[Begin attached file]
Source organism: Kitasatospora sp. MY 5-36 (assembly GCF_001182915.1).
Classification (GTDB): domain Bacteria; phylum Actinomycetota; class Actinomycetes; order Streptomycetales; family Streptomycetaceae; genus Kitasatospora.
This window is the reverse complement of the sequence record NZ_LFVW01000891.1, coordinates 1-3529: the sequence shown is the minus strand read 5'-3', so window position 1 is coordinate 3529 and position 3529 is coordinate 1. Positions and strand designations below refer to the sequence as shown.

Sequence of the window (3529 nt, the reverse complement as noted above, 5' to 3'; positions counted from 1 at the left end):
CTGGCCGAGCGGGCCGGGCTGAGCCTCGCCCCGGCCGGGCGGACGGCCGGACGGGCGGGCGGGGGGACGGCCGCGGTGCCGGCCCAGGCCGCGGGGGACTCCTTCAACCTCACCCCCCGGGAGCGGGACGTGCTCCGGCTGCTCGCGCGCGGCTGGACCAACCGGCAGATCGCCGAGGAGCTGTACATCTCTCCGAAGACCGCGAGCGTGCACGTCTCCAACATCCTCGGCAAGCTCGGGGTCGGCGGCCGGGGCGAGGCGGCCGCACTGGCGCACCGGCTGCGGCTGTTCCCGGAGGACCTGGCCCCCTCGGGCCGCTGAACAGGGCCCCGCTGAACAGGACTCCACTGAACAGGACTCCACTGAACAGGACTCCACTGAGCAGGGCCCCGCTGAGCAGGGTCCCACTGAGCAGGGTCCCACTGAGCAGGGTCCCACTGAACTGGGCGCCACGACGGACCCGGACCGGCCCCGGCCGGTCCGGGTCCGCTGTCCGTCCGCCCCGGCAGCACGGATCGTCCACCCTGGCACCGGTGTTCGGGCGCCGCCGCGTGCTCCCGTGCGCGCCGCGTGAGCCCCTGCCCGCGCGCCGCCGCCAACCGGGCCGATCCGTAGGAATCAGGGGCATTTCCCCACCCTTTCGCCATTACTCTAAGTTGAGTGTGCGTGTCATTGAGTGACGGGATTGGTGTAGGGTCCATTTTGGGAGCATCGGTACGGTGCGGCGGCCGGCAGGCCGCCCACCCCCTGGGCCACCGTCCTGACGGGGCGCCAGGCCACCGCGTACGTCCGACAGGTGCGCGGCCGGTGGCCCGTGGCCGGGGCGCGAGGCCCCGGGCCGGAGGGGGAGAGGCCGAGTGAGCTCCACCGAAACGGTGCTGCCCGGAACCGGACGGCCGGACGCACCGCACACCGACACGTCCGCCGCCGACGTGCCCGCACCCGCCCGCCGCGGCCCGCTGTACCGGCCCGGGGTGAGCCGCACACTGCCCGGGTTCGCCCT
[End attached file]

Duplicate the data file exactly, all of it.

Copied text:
Source organism: Kitasatospora sp. MY 5-36 (assembly GCF_001182915.1).
Classification (GTDB): domain Bacteria; phylum Actinomycetota; class Actinomycetes; order Streptomycetales; family Streptomycetaceae; genus Kitasatospora.
This window is the reverse complement of the sequence record NZ_LFVW01000891.1, coordinates 1-3529: the sequence shown is the minus strand read 5'-3', so window position 1 is coordinate 3529 and position 3529 is coordinate 1. Positions and strand designations below refer to the sequence as shown.

Sequence of the window (3529 nt, the reverse complement as noted above, 5' to 3'; positions counted from 1 at the left end):
CTGGCCGAGCGGGCCGGGCTGAGCCTCGCCCCGGCCGGGCGGACGGCCGGACGGGCGGGCGGGGGGACGGCCGCGGTGCCGGCCCAGGCCGCGGGGGACTCCTTCAACCTCACCCCCCGGGAGCGGGACGTGCTCCGGCTGCTCGCGCGCGGCTGGACCAACCGGCAGATCGCCGAGGAGCTGTACATCTCTCCGAAGACCGCGAGCGTGCACGTCTCCAACATCCTCGGCAAGCTCGGGGTCGGCGGCCGGGGCGAGGCGGCCGCACTGGCGCACCGGCTGCGGCTGTTCCCGGAGGACCTGGCCCCCTCGGGCCGCTGAACAGGGCCCCGCTGAACAGGACTCCACTGAACAGGACTCCACTGAACAGGACTCCACTGAGCAGGGCCCCGCTGAGCAGGGTCCCACTGAGCAGGGTCCCACTGAGCAGGGTCCCACTGAACTGGGCGCCACGACGGACCCGGACCGGCCCCGGCCGGTCCGGGTCCGCTGTCCGTCCGCCCCGGCAGCACGGATCGTCCACCCTGGCACCGGTGTTCGGGCGCCGCCGCGTGCTCCCGTGCGCGCCGCGTGAGCCCCTGCCCGCGCGCCGCCGCCAACCGGGCCGATCCGTAGGAATCAGGGGCATTTCCCCACCCTTTCGCCATTACTCTAAGTTGAGTGTGCGTGTCATTGAGTGACGGGATTGGTGTAGGGTCCATTTTGGGAGCATCGGTACGGTGCGGCGGCCGGCAGGCCGCCCACCCCCTGGGCCACCGTCCTGACGGGGCGCCAGGCCACCGCGTACGTCCGACAGGTGCGCGGCCGGTGGCCCGTGGCCGGGGCGCGAGGCCCCGGGCCGGAGGGGGAGAGGCCGAGTGAGCTCCACCGAAACGGTGCTGCCCGGAACCGGACGGCCGGACGCACCGCACACCGACACGTCCGCCGCCGACGTGCCCGCACCCGCCCGCCGCGGCCCGCTGTACCGGCCCGGGGTGAGCCGCACACTGCCCGGGTTCGCCCT